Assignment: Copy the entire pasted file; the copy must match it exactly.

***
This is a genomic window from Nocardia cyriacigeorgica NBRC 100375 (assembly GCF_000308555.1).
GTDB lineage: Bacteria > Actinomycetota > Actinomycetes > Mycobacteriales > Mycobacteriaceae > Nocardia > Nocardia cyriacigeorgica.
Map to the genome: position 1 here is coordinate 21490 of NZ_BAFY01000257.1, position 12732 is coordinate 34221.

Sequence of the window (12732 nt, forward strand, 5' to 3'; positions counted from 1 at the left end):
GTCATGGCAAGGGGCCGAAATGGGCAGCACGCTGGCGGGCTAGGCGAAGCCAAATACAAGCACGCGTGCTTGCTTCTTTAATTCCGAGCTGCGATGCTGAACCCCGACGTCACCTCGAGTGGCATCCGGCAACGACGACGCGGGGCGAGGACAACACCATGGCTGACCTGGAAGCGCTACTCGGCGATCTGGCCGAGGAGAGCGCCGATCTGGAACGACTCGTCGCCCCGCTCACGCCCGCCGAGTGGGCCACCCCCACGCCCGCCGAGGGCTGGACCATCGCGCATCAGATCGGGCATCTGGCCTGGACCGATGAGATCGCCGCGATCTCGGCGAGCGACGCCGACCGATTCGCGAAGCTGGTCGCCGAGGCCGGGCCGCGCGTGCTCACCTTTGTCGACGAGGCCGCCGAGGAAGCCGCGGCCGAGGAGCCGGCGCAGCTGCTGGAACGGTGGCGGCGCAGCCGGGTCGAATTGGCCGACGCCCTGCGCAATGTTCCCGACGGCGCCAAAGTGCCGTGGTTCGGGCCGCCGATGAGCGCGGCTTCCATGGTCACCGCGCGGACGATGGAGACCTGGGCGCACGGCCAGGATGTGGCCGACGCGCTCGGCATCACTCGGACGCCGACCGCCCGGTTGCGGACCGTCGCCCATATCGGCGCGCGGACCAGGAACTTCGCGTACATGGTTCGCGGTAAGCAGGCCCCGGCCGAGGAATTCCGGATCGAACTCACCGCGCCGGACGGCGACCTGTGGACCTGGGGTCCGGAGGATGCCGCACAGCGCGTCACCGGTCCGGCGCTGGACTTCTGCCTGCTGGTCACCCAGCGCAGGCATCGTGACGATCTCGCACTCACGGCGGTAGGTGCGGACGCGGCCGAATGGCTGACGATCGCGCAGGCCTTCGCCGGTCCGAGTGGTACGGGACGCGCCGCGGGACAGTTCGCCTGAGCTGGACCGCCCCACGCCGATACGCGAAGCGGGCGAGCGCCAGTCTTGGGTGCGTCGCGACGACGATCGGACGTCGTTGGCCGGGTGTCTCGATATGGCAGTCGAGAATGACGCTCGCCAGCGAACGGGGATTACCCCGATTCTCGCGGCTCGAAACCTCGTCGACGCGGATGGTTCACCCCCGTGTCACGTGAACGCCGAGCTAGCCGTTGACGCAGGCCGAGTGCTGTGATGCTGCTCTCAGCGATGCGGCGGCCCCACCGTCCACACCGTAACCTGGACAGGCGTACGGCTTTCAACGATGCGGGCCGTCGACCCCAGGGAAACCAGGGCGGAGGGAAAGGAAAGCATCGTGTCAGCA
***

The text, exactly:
This is a genomic window from Nocardia cyriacigeorgica NBRC 100375 (assembly GCF_000308555.1).
GTDB lineage: Bacteria > Actinomycetota > Actinomycetes > Mycobacteriales > Mycobacteriaceae > Nocardia > Nocardia cyriacigeorgica.
Map to the genome: position 1 here is coordinate 21490 of NZ_BAFY01000257.1, position 12732 is coordinate 34221.

Sequence of the window (12732 nt, forward strand, 5' to 3'; positions counted from 1 at the left end):
GTCATGGCAAGGGGCCGAAATGGGCAGCACGCTGGCGGGCTAGGCGAAGCCAAATACAAGCACGCGTGCTTGCTTCTTTAATTCCGAGCTGCGATGCTGAACCCCGACGTCACCTCGAGTGGCATCCGGCAACGACGACGCGGGGCGAGGACAACACCATGGCTGACCTGGAAGCGCTACTCGGCGATCTGGCCGAGGAGAGCGCCGATCTGGAACGACTCGTCGCCCCGCTCACGCCCGCCGAGTGGGCCACCCCCACGCCCGCCGAGGGCTGGACCATCGCGCATCAGATCGGGCATCTGGCCTGGACCGATGAGATCGCCGCGATCTCGGCGAGCGACGCCGACCGATTCGCGAAGCTGGTCGCCGAGGCCGGGCCGCGCGTGCTCACCTTTGTCGACGAGGCCGCCGAGGAAGCCGCGGCCGAGGAGCCGGCGCAGCTGCTGGAACGGTGGCGGCGCAGCCGGGTCGAATTGGCCGACGCCCTGCGCAATGTTCCCGACGGCGCCAAAGTGCCGTGGTTCGGGCCGCCGATGAGCGCGGCTTCCATGGTCACCGCGCGGACGATGGAGACCTGGGCGCACGGCCAGGATGTGGCCGACGCGCTCGGCATCACTCGGACGCCGACCGCCCGGTTGCGGACCGTCGCCCATATCGGCGCGCGGACCAGGAACTTCGCGTACATGGTTCGCGGTAAGCAGGCCCCGGCCGAGGAATTCCGGATCGAACTCACCGCGCCGGACGGCGACCTGTGGACCTGGGGTCCGGAGGATGCCGCACAGCGCGTCACCGGTCCGGCGCTGGACTTCTGCCTGCTGGTCACCCAGCGCAGGCATCGTGACGATCTCGCACTCACGGCGGTAGGTGCGGACGCGGCCGAATGGCTGACGATCGCGCAGGCCTTCGCCGGTCCGAGTGGTACGGGACGCGCCGCGGGACAGTTCGCCTGAGCTGGACCGCCCCACGCCGATACGCGAAGCGGGCGAGCGCCAGTCTTGGGTGCGTCGCGACGACGATCGGACGTCGTTGGCCGGGTGTCTCGATATGGCAGTCGAGAATGACGCTCGCCAGCGAACGGGGATTACCCCGATTCTCGCGGCTCGAAACCTCGTCGACGCGGATGGTTCACCCCCGTGTCACGTGAACGCCGAGCTAGCCGTTGACGCAGGCCGAGTGCTGTGATGCTGCTCTCAGCGATGCGGCGGCCCCACCGTCCACACCGTAACCTGGACAGGCGTACGGCTTTCAACGATGCGGGCCGTCGACCCCAGGGAAACCAGGGCGGAGGGAAAGGAAAGCATCGTGTCAGCA